Of course not! While the initiatives taken by the United Nations in partnership with the world leaders and celebrities is definitely commendable, what can be observed is that unfortunately, what has been done so far has been cosmetic, symbolic and without any long-lasting effect. Here are a few glimpses which reflect that. In the year 2014-15, the total income for the UNEP was USD 785.7 million. Out of that amount, the amount contributed by the UN Budget was USD 38.6 million, making it the lowest contributor. To put the 38.6 million amount in perspective, the United General Assembly approved a staggering USD 5.5 billion for the 2014-15 UN budget! This means it apportioned an appalling 0.7% of the funds towards its main agency dedicated towards protecting the environment.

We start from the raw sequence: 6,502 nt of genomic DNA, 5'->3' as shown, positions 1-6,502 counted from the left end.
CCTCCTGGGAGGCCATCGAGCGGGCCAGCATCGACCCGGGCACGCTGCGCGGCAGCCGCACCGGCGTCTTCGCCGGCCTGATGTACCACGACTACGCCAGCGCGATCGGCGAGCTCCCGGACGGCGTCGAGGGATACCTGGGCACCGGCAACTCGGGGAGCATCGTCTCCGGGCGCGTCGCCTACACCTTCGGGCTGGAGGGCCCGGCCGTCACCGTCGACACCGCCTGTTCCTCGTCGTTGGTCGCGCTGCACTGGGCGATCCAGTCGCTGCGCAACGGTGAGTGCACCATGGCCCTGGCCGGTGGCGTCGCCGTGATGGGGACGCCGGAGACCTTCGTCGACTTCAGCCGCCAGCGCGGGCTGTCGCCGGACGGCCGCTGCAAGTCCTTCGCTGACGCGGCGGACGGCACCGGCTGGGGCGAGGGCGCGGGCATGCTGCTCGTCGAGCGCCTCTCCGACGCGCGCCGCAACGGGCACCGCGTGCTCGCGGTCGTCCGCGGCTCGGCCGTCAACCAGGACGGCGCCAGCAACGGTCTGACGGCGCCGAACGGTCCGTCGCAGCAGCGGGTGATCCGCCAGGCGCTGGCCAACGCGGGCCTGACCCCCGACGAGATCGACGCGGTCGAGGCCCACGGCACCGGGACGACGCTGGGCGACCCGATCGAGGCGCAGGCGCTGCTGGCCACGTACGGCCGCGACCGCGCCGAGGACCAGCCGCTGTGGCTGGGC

The United Nations Security Council (UNSC), which is legally responsible for maintaining international peace and security, has only started participating in this issue from 2007 by organising a Debate on Climate, Peace and Security. Last year, the UNSC held an open Arria-formula meeting ‘on the role of the climate change as a threat multiplier for global security’. (Arria formula meetings “are very informal, confidential gatherings which enable …. frank and private exchange of views.. which do not constitute an activity of the Council”, meaning that they lack the legal capabilities and seriousness of the normal proceedings of the Council). Albeit, the initiation of action by the UNSC might seem promising to the layman’s eye, but to me it does not. It is undeniable that debate and dialogue is the best possible alternative but the debate has to have a problem-solving bent and not just sticking to status quo! Debates getting lost in the diplomatic and political cul-de-sac will be a waste of resources. In the 2007 debate, the P5 and other influential nations debated that the problem of climate change and environmental degradation is not a matter suitable for discussion in the Security Council as it must be addressed by all, making the General Assembly more suitable for it. To expose the irony, it is not that the General Assembly is completely independent from the Security Council and fully democratic. The power of the big powers is present in subtle ways. The draft budget of the Assembly i.e. the UN Budget reaches the Assembly only after it has been passed by the Advisory Committee on Administrative and Budgetary Questions, in which the US always remains a member. Thus, in practice, the US is eligible to veto the draft budget even before it reaches the Assembly.